Eggs are an excellent source of protein as well as certain vitamins and minerals otherwise found mainly in meats, making them a near perfect replacement for vegetarians. The only disadvantage is that although being a good source of iron, the type of iron in eggs called non-haem iron and is not as well absorbed as that in meats.
There are a couple of popular misunderstandings about eggs however, the first being that because their yolks are rich in cholesterol, many people avoid them thinking that they will raise blood cholesterol levels. As it turns out, our blood cholesterol becomes elevated when our liver produces extra amounts in response to the consumption of saturated fats, found largely in fatty meats and creamy dairy foods. Most peoples cholesterol levels will not rise much when they eat cholesterol, and can consequently enjoy meals containing eggs and shellfish several times per week without much effect. A small portion of people will respond to cholesterol in food however, and because you will not know whether you are one of those people or not, the National Heart Foundation has taken a conservative recommendation by advising people with elevated cholesterol not to eat eggs more than twice per week.
The other common myth about eggs is that when consumed raw, they can enhance athletic performance – a fad popularized in the 1970’s by the movie ‘Rocky’. There is certainly no nutritional benefit to drinking raw eggs – in fact it can deplete levels of an essential vitamin called biotin as egg whites (albumin) contains a protein called avidin which binds with biotin, making it unavailable for absorption (avaidin is destroyed simply buy cooking it). The other major hazard associated with uncooked eggs is that it can potentially result in salmonella poisoning (salmonella will also be killed simply by cooking it).
Free Range vs Battery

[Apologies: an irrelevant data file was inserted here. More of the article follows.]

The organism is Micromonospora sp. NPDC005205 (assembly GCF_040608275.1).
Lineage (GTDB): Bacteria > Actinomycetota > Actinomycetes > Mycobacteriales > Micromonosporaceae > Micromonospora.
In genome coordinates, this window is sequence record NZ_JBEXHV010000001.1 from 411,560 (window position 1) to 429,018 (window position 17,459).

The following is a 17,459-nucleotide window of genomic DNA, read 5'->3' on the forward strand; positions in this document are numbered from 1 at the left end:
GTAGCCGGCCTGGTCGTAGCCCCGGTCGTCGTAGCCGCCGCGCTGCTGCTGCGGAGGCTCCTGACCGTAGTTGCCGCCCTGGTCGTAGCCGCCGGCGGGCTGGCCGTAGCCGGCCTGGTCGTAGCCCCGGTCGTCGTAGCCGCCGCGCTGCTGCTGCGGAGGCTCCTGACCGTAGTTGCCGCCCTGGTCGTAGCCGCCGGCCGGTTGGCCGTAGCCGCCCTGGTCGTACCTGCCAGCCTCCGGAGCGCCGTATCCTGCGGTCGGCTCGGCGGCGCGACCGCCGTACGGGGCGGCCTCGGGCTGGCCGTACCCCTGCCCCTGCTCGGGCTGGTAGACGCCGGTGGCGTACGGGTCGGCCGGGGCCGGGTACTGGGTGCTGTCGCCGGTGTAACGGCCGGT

Many people (including myself) consider free range hen farming to be more humane than battery farming, though even some free range farms have been criticized for animal cruelty (concerned Australian shoppers should chose brands with the RSPCA logo in it). Consumer have the option to choose to pay more for eggs which have come from free range hens as apposed to battery hens due to ethical considerations. There is no evidence however that the nutritional quality of free range eggs are significantly different to battery varieties. Whilst some people believe that they can distinguish the difference in taste between the two, it is unlikely that they can, as blinded studies show that many people detect nonexistent differences when they believe that a product will be different, even if it isn’t.
The only major influence on taste and nutritional quality (as well as colour) is the diet of the hen. For example, hens fed more vegetable matter will produce darker coloured eggs rich in carotenoids, whilst those fed a diet high in Omega 3 fatty acids (from flax) will produce eggs with higher levels of the Omega 3 alpha linolenic acid (ALA). Whilst these may give the eggs modest nutritional benefits, eggs are not a significant contributor of carotenoids or Omega 3 fats anyway, with fruits and vegetables being a far better contributor of the former, and fish being a much better source (both in quantity and quality) of the latter.
The bottom line is that when eaten in moderation, eggs can make a healthy addition to a balanced diet – just be sure to cook them first.
Nutrition Australia Fact Sheet
Egg Nutrition Advisory Group
Letter to Nature
Glenn Cardwell’s eBook